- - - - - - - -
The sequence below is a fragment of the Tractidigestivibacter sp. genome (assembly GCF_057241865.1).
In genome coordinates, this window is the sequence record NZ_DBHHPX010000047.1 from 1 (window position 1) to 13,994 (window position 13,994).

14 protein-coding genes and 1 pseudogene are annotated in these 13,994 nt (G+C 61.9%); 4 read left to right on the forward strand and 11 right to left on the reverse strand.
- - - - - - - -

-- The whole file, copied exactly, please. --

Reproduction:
The sequence below is a fragment of the Tractidigestivibacter sp. genome (assembly GCF_057241865.1).
In genome coordinates, this window is the sequence record NZ_DBHHPX010000047.1 from 1 (window position 1) to 13,994 (window position 13,994).

14 protein-coding genes and 1 pseudogene are annotated in these 13,994 nt (G+C 61.9%); 4 read left to right on the forward strand and 11 right to left on the reverse strand.